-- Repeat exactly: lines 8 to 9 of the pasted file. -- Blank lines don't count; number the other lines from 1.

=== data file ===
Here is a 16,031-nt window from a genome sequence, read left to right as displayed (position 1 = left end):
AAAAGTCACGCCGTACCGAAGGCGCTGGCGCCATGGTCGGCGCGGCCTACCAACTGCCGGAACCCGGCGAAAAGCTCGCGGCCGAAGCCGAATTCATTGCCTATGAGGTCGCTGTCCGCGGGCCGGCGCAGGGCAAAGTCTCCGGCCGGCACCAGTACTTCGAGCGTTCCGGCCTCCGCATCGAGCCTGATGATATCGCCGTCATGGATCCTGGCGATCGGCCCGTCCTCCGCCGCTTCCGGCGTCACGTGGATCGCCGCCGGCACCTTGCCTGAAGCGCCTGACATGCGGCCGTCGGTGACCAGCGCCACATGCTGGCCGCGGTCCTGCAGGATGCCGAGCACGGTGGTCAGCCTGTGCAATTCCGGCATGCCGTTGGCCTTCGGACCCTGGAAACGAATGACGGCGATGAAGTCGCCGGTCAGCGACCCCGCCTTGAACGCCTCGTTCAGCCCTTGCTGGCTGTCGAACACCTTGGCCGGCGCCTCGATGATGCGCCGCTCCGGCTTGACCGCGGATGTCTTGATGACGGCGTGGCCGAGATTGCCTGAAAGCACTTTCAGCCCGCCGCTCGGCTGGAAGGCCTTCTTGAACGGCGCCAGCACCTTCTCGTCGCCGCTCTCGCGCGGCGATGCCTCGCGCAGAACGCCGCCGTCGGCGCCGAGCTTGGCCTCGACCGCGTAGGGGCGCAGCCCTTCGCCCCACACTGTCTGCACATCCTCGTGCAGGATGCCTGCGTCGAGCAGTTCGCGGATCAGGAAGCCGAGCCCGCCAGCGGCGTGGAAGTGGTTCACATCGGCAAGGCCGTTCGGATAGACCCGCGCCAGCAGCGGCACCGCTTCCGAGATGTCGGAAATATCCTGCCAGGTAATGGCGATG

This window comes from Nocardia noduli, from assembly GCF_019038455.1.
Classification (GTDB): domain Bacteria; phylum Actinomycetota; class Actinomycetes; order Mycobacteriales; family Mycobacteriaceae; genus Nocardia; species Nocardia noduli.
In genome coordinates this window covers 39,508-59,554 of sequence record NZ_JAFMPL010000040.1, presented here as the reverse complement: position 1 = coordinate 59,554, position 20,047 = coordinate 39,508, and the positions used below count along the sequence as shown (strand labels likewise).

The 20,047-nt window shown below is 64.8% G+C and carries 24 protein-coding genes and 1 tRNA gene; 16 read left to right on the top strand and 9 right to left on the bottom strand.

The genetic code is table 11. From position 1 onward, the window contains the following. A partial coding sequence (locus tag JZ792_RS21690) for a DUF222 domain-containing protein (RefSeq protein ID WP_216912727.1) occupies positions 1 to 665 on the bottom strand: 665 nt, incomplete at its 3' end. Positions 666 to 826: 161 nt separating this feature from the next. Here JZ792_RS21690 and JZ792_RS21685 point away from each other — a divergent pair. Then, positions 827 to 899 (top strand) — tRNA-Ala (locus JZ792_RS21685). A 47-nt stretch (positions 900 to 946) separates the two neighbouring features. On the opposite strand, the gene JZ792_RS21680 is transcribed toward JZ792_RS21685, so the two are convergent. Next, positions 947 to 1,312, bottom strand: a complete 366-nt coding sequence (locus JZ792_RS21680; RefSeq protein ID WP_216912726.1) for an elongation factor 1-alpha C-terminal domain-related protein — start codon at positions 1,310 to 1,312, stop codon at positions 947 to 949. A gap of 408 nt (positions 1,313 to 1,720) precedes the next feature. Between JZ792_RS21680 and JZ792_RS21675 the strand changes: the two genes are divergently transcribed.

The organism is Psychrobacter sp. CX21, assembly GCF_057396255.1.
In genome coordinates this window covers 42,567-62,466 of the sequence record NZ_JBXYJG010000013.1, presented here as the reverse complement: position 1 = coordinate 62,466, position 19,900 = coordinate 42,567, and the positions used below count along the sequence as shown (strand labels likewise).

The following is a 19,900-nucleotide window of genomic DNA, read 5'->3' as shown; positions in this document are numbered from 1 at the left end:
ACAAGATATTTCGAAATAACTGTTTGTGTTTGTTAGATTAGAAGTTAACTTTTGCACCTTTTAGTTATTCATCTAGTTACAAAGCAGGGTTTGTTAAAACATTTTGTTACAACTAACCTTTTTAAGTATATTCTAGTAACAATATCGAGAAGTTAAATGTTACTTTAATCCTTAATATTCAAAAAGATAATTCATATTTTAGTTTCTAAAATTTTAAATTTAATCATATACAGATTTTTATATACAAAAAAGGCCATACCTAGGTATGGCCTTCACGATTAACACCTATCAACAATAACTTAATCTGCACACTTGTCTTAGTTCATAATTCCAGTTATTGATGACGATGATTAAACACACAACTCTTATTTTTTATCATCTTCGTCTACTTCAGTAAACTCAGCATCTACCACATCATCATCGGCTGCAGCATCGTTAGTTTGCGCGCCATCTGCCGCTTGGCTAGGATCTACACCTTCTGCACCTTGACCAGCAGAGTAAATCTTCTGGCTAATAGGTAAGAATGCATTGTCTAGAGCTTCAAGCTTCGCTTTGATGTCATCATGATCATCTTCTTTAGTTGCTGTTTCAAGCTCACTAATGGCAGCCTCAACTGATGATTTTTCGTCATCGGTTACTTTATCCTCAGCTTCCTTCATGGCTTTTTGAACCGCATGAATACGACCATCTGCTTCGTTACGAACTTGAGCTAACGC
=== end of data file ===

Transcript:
The organism is Psychrobacter sp. CX21, assembly GCF_057396255.1.
In genome coordinates this window covers 42,567-62,466 of the sequence record NZ_JBXYJG010000013.1, presented here as the reverse complement: position 1 = coordinate 62,466, position 19,900 = coordinate 42,567, and the positions used below count along the sequence as shown (strand labels likewise).